In situ Hybridization (ISH)
In situ Hybridization (ISH) is a laboratory technique aimed at locating specific single-stranded nucleic acid targets on a histological section of tissue or fixed cells. For this we use a small sequence complementary to the target called probe.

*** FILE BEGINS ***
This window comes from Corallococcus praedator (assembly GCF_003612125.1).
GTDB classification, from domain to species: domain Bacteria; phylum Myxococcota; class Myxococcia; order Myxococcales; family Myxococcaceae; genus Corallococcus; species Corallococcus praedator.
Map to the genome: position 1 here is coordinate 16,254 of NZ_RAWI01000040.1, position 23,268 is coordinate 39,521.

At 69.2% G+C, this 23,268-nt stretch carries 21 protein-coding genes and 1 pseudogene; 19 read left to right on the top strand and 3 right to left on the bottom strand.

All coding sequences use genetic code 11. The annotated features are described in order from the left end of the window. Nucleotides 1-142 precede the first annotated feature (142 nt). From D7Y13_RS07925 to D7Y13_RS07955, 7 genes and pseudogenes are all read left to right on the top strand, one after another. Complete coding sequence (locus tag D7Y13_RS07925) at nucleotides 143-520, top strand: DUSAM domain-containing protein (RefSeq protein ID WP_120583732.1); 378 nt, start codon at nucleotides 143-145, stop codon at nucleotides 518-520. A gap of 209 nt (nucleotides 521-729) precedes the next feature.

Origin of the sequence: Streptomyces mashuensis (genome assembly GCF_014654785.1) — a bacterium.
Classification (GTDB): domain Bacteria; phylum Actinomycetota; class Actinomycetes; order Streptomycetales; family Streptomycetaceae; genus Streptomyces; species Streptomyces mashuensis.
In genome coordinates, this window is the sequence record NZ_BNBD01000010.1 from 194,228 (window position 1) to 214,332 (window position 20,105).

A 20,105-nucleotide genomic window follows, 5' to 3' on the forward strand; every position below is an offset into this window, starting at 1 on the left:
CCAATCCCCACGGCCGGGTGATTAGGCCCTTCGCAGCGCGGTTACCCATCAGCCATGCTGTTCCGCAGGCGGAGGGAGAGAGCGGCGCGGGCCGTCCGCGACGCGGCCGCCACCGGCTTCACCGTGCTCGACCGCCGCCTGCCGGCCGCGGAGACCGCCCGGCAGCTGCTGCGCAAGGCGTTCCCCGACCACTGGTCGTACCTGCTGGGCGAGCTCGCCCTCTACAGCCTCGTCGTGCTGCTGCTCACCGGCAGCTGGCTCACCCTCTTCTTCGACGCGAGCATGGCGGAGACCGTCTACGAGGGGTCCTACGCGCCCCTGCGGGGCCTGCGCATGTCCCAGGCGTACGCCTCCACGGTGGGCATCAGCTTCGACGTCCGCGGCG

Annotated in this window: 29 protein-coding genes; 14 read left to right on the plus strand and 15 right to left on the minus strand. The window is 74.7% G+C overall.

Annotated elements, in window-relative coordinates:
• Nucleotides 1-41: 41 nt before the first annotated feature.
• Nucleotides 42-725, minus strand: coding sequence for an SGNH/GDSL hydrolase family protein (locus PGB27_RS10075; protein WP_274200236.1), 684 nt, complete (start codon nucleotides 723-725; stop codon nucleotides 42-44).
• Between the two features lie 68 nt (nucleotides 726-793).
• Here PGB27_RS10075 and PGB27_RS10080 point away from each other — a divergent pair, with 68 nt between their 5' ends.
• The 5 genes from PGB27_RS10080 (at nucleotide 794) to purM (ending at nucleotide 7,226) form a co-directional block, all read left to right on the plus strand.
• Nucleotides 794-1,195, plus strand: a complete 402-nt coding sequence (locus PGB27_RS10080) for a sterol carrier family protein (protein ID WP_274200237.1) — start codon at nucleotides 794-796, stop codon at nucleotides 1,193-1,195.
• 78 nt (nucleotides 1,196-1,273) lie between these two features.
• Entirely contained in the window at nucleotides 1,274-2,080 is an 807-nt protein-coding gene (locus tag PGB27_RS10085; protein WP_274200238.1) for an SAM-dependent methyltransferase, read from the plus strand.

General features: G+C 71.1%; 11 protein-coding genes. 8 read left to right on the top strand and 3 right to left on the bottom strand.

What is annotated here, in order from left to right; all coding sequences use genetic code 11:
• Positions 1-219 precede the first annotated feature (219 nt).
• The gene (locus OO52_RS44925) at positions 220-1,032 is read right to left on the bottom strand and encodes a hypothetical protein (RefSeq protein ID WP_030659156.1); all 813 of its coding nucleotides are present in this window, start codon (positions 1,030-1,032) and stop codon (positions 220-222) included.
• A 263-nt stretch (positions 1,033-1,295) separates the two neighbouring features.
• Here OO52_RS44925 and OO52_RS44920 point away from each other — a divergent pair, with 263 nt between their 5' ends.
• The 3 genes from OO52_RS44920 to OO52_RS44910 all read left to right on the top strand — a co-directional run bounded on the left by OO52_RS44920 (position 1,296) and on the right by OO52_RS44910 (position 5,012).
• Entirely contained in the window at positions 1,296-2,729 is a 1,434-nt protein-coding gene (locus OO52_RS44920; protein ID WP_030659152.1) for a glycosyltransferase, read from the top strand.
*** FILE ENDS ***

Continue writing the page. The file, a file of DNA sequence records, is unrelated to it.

There are 2 types of in situ hybridization that differentiate by label used to visualize RNA and DNA targets. On the one hand FISH (Fluorescent in situ hybridization) if the probe is labeled with a fluorochrome and on the other hand the CISH (Chromogenic in situ hybridization) if the probe is labeled with a chromogen. These 2 types of HIS are based on the same principle, but the inherent characteristics of each detection method make FISH and CISH for very different applications. In addition, the instruments used to visualize the results are not the same depending on the method used: brightfield microscopy for CISH and fluorescence microscopy for FISH.